India and the World: A History in Nine Stories is presented as a collaboration between CSMVS, the British Museum, London and the National Museum, New Delhi, with the support of the Ministry of Culture. Supported by the Tata Trusts and the Getty Foundation, this project is planned to coincide with the celebrations of 70 years of Indian Independence and the year of a major cultural exchange between India and the UK. Additional support is provided by the Newtown Bhabha Fund.
India and the World showcases 104 important works of art from the Indian subcontinent in dialogue with 124 iconic pieces from the British Museum. It highlights the strong connections India has shared historically with the rest of the world, promoting an exchange of ideas and influences that have helped create a global culture.
The exhibition will share with viewers nine stories drawn from important eras in India’s history. Iconic objects selected from different museums and collections across the country will be placed in conversation with objects from around the world drawn from the collections of the British Museum. Set in a wider global framework, each group represents an important moment in India’s history. While similarities between objects and their stories can lead to an appreciation of the long and shared histories India has with the rest of the world; differences demonstrate respect for parallel systems of knowledge, as well as present opportunities to learn something new. The exhibition is designed around a wide variety of objects, from figurative representations and large-scale sculpture, to inscriptions and coins, paintings, jewellery and tools. Together, they demonstrate the potential to unlock diverse stories and histories.
Highlights of the exhibition:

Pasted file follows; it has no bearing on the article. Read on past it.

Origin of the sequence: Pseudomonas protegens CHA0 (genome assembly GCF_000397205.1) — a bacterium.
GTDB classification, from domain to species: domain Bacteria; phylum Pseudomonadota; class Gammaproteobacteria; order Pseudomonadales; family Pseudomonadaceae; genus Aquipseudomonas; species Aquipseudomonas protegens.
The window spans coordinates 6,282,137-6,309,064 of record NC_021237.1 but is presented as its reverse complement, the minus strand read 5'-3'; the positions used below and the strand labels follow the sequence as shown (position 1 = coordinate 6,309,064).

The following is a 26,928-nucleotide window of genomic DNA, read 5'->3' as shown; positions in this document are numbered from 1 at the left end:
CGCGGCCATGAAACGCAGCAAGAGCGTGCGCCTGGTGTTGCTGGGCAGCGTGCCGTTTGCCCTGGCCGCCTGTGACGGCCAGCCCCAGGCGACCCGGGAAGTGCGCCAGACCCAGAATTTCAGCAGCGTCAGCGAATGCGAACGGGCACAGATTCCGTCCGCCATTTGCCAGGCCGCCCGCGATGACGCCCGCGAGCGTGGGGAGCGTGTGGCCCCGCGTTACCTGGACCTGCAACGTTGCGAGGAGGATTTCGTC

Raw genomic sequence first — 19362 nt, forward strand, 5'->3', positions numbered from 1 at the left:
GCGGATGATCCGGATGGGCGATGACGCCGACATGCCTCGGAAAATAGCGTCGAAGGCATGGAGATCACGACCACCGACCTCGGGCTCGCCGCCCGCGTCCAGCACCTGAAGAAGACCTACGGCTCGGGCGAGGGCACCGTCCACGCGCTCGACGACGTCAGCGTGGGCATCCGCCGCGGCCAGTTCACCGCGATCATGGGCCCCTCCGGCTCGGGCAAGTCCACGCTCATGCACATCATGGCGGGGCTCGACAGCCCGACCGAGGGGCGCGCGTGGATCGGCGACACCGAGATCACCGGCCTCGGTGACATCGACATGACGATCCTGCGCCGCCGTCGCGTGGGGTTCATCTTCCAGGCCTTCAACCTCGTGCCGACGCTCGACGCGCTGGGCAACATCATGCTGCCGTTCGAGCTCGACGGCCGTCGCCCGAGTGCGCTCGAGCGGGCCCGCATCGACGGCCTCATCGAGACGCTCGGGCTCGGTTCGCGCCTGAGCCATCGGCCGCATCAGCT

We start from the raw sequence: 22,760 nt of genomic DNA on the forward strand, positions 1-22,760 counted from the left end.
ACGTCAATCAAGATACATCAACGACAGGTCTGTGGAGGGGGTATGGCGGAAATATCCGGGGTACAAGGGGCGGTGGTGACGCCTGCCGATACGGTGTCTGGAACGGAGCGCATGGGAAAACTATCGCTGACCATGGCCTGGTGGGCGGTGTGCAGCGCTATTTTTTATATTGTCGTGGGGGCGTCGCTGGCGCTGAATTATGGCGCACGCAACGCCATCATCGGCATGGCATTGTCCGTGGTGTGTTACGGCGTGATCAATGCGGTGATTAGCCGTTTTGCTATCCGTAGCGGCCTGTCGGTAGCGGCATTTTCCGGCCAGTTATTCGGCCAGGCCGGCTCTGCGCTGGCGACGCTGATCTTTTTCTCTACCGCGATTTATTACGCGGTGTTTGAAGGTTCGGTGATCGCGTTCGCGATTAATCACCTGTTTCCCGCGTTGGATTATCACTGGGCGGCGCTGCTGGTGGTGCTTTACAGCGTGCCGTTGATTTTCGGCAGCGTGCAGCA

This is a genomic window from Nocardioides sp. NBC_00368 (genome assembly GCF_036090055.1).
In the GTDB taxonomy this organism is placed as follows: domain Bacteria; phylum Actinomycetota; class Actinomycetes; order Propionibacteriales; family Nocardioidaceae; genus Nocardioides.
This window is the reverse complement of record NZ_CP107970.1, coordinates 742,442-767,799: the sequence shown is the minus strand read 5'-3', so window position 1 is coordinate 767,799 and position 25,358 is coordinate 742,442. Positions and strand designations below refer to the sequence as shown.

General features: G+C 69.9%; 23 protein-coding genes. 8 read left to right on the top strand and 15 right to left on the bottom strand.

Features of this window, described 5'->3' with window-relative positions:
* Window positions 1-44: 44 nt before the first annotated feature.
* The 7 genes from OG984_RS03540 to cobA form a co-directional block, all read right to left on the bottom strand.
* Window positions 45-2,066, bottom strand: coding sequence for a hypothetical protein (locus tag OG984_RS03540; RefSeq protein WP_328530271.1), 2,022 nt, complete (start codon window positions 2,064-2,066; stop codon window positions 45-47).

Shared Beginnings talks of early man and his cultural evolution, 1.5 million years ago. Here, the white quartz hand axe of Olduvai tells the story of man’s battle for survival that is reflected across the world in much the same way.
First Cities travels back to 2,500 BCE when man settled down in urban dwellings. Highlights include a tiny banded agate bull with golden horns from Harappa alongside a series of minute weights and measures from Mohenjodaro.
Other sections focus on the great Empires of the word (500 to 2000 BCE), State and Faith (400 to 709 CE), talking about how rulers used religion to endorse kingship and strengthen their grip over their subjects.
Indian Ocean Traders (200 to 1500 CE) showcases the period when the exchange of goods, ideas and cultures began while Courtly Cultures recreates the opulence of the Mughal courts and contrasts it with the grandeur of the Ottoman and Chinese courts. The Quest for Freedom draws the exhibition into a more contemporary time frame focusing on the struggles that different countries have waged against conquest and colonial oppression. Time Unbound brings the exhibition to a close exploring how different cultures have conceived different notions of time and history, not always in a linear way. These last objects, which are contemporary, offer different perspectives on time and our relationships with the past.